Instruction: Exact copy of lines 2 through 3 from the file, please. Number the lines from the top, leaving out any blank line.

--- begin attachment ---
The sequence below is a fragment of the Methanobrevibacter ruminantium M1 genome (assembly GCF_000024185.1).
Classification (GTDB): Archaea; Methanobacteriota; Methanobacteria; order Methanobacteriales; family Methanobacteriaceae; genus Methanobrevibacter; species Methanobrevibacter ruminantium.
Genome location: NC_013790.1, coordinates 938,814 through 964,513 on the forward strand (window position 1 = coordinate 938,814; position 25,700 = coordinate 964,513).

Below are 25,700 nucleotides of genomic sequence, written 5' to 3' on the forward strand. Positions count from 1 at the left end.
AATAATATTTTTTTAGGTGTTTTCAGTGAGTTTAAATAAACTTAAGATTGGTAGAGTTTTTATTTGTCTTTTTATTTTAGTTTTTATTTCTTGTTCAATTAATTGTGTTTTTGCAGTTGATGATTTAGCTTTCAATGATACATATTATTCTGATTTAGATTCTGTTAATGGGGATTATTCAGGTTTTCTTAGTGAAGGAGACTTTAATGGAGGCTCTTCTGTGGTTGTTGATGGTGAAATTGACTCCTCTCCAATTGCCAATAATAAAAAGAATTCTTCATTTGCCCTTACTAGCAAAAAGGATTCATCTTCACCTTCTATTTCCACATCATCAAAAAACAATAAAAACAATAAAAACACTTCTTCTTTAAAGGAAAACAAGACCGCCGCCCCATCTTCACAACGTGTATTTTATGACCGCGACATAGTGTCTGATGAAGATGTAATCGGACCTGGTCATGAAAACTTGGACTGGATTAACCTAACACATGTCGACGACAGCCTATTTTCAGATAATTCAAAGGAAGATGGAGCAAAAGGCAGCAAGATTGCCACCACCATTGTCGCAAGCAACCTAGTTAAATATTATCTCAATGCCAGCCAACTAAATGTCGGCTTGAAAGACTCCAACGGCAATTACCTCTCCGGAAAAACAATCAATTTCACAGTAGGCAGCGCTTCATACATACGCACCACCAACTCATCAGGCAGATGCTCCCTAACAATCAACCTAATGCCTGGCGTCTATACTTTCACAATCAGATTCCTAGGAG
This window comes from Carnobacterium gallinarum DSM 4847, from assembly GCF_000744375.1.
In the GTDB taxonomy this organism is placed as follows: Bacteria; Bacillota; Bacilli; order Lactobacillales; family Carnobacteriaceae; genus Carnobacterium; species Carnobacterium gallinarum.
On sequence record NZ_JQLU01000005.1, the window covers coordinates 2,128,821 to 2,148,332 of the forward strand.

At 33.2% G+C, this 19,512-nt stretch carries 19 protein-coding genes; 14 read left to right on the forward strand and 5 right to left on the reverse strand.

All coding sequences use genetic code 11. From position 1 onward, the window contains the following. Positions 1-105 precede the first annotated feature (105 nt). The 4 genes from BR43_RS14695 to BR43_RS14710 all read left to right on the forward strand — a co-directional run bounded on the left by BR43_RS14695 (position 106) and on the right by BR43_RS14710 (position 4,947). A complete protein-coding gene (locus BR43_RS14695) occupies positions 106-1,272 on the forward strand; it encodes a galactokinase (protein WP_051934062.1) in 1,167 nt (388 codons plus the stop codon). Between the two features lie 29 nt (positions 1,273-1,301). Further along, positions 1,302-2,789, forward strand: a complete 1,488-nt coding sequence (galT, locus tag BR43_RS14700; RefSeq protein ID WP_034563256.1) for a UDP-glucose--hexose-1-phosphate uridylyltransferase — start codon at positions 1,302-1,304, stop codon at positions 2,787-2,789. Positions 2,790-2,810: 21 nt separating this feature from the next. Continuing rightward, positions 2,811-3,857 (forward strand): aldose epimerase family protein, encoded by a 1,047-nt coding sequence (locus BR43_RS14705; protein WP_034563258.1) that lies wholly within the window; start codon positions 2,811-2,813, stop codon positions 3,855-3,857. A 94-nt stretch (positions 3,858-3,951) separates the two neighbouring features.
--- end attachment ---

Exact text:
Classification (GTDB): Archaea; Methanobacteriota; Methanobacteria; order Methanobacteriales; family Methanobacteriaceae; genus Methanobrevibacter; species Methanobrevibacter ruminantium.
Genome location: NC_013790.1, coordinates 938,814 through 964,513 on the forward strand (window position 1 = coordinate 938,814; position 25,700 = coordinate 964,513).